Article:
A decision in March of the Full Federal Court in Australian Mud Company Pty Ltd v Coretell Pty Ltd  FCAFC 44 concerning unjustified threats of infringement will have some lawyers as happy as pigs in mud.
Australian Mud Company Pty Ltd (AMC) is the owner of an innovation patent related to core sampling. In November 2006, it sent a letter to Mincrest Holdings Pty Ltd (Mincrest) alleging that Mincrest had infringed AMC’s patent by manufacturing and selling core sample orientation tools without AMC’s authority or licence. AMC demanded undertakings from Mincrest that it cease all such activity.
Lawyers for Coretell Pty Ltd (Coretell) and Mincrest responded to AMC, telling AMC that Mincrest had no interest in the tools, the interest being Coretell’s alone. The letter went on to explain that Coretell denied infringement, questioned the validity of AMC’s patent, refused to give the undertakings sought, and reserved its rights under s 128 of the Patents Act, which prohibits a patent owner from making unjustified threats of patent infringement.
Exchanges between the two sides quickly descended into a mud-slinging match, with AMC commencing proceedings against the respondents in July 2007. In October 2010, the primary judge held that Coretell and Mincrest had not infringed AMC’s patent (see Australian Mud Co Pty Ltd v Coretell Pty Ltd  FCA 1169 here). In December 2010, the primary judge then made orders including a declaration that AMC had made unjustifiable threats against Coretell and Mincrest and ordered an enquiry into damages suffered as a result of those threats (see Australian Mud Co Pty Ltd v Coretell Pty Ltd (No 2)  FCA 1451 here).
After a lengthy enquiry, in August 2016, the primary judge found that Coretell had sustained damage of $1,506,859 as a result of the unjustified threats (see Australian Mud Company Pty Ltd v Coretell Pty Ltd (No 7)  FCA 991 here). It was from this decision that AMC appealed.
There were 19 grounds of appeal, but their Honours sifted these down to two related issues: The primary judge’s assessment of damage was unconnected to the statutory limitation that recoverable damage is damage sustained “as a result of the threats”, and at least partly by reason of this, the primary judge did not make the findings necessary to conclude that Coretell had sustained any damage as a result of the threats, with the consequence that Coretell’s application for damages ought to have been dismissed.
The Court unearthed a number of errors in the primary judge’s reasoning, the cumulative effect of which was to erode the basis on which any award of damages could have been made. The central issue was the correct construction of the causal element necessary to enliven the operation of section 128(1) of the Patents Act, which provides that damages may only be recovered when “sustained by the applicant as a result of the threats”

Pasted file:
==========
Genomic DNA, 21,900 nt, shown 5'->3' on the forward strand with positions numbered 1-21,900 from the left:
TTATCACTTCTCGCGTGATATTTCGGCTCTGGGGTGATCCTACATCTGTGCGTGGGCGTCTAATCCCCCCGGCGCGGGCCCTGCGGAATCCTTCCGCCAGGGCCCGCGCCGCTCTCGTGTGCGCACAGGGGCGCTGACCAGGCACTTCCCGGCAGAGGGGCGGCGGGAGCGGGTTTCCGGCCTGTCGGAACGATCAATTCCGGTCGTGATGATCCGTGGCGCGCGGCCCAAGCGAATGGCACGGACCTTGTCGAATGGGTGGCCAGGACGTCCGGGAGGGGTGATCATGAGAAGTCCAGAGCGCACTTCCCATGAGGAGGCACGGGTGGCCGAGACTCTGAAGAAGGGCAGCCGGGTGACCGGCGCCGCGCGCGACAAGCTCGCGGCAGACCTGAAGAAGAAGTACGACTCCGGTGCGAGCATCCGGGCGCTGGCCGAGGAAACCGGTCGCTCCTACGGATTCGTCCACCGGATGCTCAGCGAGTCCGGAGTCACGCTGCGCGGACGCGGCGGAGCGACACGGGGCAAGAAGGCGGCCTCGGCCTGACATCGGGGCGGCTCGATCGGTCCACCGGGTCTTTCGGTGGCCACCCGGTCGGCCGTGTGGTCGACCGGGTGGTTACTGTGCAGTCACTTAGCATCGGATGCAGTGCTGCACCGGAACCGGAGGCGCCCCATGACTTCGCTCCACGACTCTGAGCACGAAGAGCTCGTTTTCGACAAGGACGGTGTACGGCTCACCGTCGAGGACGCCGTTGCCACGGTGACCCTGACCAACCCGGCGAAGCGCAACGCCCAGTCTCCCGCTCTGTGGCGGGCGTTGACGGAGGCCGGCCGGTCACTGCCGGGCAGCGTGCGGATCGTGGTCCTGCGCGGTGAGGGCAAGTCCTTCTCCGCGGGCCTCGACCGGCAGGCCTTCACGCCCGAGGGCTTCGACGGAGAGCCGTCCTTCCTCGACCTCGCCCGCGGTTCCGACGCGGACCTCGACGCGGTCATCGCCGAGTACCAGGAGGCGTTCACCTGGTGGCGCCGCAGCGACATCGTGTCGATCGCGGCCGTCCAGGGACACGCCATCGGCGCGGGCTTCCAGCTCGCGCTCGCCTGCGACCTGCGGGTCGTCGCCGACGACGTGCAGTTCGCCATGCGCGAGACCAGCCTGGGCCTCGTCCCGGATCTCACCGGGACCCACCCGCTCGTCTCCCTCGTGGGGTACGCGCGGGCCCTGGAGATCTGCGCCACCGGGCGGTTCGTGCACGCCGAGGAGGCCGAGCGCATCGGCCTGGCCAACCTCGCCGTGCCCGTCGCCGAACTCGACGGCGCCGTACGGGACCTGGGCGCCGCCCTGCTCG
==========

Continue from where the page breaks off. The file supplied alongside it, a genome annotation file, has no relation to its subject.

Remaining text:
The Full Court held that there were two significant problems with the primary judge’s analysis. First, the primary judge failed to distinguish adequately between damage arising as a result of the threats and damage arising from extraneous causes, most significantly, the infringement proceedings themselves. Secondly, the Court disagreed with the primary judge’s contention that the difference between sales lost as a result of the threats and sales lost as a result of the proceedings was ‘semantical’: only damage arising from the threats (and not the resultant proceedings) was recoverable.
The Full Court’s assessment of Coretell’s and Mincrest’s evidence was that they were not ready to go to market with their product and that AMC’s threats had not, therefore, caused them any loss. That they may have suffered loss as a result of the proceedings brought by AMC was also immaterial, because this loss did not stem from the threats, but from the proceedings themselves.
With the primary judge’s analysis thus irretrievably soiled, the Full Court ordered that the appeal be allowed, with costs.
Those who commence proceedings seeking pecuniary relief for unjustified threats – whether patent or otherwise – should be mindful that those threats must cause some damage that is directly attributable to the threats and not to some other circumstance, such as any resulting infringement proceedings.